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Thread: Best microphone for recording my saxophone

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    For my less-than-ideal recording room (a wood-floored room in a very old wooden house with high ceiling), a good dynamic microphone can really minimize the reverberation. I like the Heil PR40 and the Electrovoice RE20 as they are both end-address and can be aimed directly at my mouth. I really don't know how this would work out with a sax...it's probably more difficult to keep those in one place. Both require a good preamp.

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    Quote Originally Posted by luispa View Post
    First of all, thank you very much for your reply.

    Well..., it's a bit hard to explain but I'll try it. I think the clips are not too bad but I guess there's room for improvement. From the 3 microphones the Perception 200 is the one I like the most because is the warmest sounding microphone but the low notes sound a bit softer than they should. On the other hand the LD-74 sounds more accurate in the low register but mid and high notes sound too shrill.
    Do you use eq? Sounds like you're looking for a pretty subtle improvement.
    Choosing the right instrument, space and mic is paramount but if you're talking about a db bump here or there I'd try it out.

    Quote Originally Posted by luispa View Post
    I'm using my trusty ATM-50 headphones. I'll check the recordings with my KRK monitors, I still didn't do that.
    At least that rules out room ambience when monitoring.

    Quote Originally Posted by luispa View Post
    I know I should improve the recording room. Maybe a different placing in the room could help to reduce the reverberation.
    It could if a: the room is a problem to begin with and b: the second room is better somehow.
    (that sounds like a smartass response. It's not meant to.)

    Quote Originally Posted by luispa View Post
    What about a closer pattern condenser microphone? A Rode NT-5 or a similar alternative?
    I suppose the mic pattern could help, but the idea with a dynamic is that the mic is less sensitive, meaning you can put it much closer to the instrument.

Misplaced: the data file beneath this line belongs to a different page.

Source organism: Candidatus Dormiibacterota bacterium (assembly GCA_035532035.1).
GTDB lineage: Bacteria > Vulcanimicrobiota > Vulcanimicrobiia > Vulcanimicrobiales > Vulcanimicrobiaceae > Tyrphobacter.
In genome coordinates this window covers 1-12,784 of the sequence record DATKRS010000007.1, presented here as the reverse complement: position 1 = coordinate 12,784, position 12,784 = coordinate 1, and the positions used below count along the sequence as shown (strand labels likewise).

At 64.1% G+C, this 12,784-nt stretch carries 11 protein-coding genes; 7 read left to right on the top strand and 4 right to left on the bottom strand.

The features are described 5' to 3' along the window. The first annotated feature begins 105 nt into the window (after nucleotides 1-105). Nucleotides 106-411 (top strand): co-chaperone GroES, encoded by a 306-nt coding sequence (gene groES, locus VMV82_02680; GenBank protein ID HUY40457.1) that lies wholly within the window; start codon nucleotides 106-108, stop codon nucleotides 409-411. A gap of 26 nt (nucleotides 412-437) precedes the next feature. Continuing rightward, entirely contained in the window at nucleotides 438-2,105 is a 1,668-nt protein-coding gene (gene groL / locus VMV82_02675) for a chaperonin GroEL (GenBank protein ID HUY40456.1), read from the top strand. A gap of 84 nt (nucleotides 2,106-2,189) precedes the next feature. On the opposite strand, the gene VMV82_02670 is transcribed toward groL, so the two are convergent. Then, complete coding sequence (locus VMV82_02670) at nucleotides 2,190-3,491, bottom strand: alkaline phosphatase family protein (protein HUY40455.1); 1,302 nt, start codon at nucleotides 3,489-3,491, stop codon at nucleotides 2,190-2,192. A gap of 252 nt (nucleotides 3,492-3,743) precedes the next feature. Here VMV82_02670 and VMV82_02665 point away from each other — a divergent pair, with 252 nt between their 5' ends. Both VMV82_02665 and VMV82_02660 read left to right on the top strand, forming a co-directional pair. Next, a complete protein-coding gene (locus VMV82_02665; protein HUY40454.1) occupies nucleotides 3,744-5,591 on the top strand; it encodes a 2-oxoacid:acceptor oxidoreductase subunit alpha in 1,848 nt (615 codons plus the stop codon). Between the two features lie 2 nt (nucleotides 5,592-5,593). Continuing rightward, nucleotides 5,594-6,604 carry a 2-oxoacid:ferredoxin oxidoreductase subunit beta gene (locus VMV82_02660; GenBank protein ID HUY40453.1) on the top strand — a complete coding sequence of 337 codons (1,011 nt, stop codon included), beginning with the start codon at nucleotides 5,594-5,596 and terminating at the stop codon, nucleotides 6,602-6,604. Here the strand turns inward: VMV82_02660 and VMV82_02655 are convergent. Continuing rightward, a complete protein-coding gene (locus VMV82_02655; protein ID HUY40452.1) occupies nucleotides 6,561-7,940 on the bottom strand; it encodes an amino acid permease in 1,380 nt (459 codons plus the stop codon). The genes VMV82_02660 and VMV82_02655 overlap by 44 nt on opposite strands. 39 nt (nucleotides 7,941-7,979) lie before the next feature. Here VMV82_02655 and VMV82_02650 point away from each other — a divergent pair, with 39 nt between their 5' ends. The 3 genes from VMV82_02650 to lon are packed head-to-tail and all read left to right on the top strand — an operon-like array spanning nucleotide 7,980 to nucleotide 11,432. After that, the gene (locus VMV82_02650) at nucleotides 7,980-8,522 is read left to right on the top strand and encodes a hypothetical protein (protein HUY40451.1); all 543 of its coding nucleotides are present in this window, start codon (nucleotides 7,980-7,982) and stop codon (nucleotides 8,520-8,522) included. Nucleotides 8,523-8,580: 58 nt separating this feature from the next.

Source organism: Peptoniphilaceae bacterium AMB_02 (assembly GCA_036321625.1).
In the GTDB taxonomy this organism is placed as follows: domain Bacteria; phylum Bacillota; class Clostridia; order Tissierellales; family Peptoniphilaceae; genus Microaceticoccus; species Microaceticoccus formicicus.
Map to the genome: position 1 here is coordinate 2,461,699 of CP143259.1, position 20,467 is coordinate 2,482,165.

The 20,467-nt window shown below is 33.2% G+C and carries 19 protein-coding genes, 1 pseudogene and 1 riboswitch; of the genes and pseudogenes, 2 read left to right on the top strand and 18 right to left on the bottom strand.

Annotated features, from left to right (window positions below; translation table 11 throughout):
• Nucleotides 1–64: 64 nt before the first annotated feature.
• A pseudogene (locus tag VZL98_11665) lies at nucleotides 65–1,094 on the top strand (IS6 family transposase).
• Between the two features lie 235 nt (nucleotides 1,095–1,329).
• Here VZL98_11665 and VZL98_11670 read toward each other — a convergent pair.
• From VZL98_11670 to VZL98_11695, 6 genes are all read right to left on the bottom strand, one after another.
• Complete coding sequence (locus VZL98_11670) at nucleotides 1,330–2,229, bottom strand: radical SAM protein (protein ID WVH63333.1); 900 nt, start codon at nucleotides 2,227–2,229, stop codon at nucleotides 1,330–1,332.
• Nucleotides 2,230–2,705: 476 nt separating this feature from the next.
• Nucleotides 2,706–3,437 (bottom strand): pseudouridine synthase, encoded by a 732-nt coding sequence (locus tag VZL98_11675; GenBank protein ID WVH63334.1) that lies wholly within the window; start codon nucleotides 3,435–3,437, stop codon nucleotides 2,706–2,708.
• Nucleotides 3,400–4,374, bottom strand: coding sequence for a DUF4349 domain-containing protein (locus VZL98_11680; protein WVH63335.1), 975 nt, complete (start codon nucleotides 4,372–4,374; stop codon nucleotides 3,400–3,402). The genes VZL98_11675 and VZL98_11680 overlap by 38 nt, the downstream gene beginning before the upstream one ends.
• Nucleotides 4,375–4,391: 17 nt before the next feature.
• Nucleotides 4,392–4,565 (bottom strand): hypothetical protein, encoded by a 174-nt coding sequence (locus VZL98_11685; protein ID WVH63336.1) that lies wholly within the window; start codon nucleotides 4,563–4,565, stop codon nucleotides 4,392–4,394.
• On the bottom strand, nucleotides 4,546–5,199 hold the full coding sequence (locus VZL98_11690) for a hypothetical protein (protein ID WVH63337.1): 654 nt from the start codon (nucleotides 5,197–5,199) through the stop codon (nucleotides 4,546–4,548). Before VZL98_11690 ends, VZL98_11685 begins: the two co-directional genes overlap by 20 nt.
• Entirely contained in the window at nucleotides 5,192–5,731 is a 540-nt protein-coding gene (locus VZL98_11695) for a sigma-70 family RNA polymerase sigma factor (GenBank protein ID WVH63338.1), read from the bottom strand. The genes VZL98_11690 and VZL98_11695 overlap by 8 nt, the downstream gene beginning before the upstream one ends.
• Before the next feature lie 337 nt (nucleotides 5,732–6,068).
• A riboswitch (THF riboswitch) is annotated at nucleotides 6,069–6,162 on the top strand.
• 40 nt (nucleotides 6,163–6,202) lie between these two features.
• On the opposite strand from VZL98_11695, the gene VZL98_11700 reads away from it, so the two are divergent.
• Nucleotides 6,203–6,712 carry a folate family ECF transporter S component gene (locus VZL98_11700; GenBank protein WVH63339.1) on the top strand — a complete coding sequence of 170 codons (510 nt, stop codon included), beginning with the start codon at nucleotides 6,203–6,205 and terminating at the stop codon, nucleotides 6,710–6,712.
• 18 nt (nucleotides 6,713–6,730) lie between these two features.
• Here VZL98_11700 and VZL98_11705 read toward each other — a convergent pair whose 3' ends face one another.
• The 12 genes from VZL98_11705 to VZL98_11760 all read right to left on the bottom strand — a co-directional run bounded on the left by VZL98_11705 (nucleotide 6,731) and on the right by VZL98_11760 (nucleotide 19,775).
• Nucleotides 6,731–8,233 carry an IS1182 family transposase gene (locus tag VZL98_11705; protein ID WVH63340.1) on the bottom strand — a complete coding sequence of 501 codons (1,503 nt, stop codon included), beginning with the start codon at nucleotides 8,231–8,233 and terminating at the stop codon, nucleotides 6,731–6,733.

It may be subject to debate or just plain wrong, but I think inverse square law trumps polar patterns when it comes to reducing capture of room ambience.


    In summary, though, I'm not completely sure if you're trying to reduce ambience in your recordings or if you're looking for a 'nicer' core tone.
    Maybe it's both but can you clarify?

    PS: Your recordings and playing sound very nice.
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    Quote Originally Posted by luispa View Post
    Thank you for your reply. I did a lot of experimentation and I found the best place usually is around 10 inches away the bell horizontally and 10 inches upper the bell. I guess I'm ready to know what's your favorite microphones for recording saxophones.
    Ooops...sorry if I was too basic there!

    Anyhow, my favourite sax mics are small diaphragm condensers. I quite like the old AKG C451 EB (the original one) but I tend to thing the modern equivalent is a bit over priced so I've moved to a Rode NT5 for the most part. It's got a nice smooth sound, no over-exaggerated highs and does a good job on both smooth, quiet styles and the louder more raucous stuff. In a pinch and for less money, the sE1A also does a very nice job though not quite in the same league.
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    How about a Sennheiser MD421?

    My favourite is my no name brand fathead ribbon mic?

    Alan.

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    I know lots of people like the MD421 on sax but I find the frequency response curve that greatly emphasises about 2K makes the instrument sound harsh to me...but I suppose it depends on how you want it to sound.
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    Quote Originally Posted by Bobbsy View Post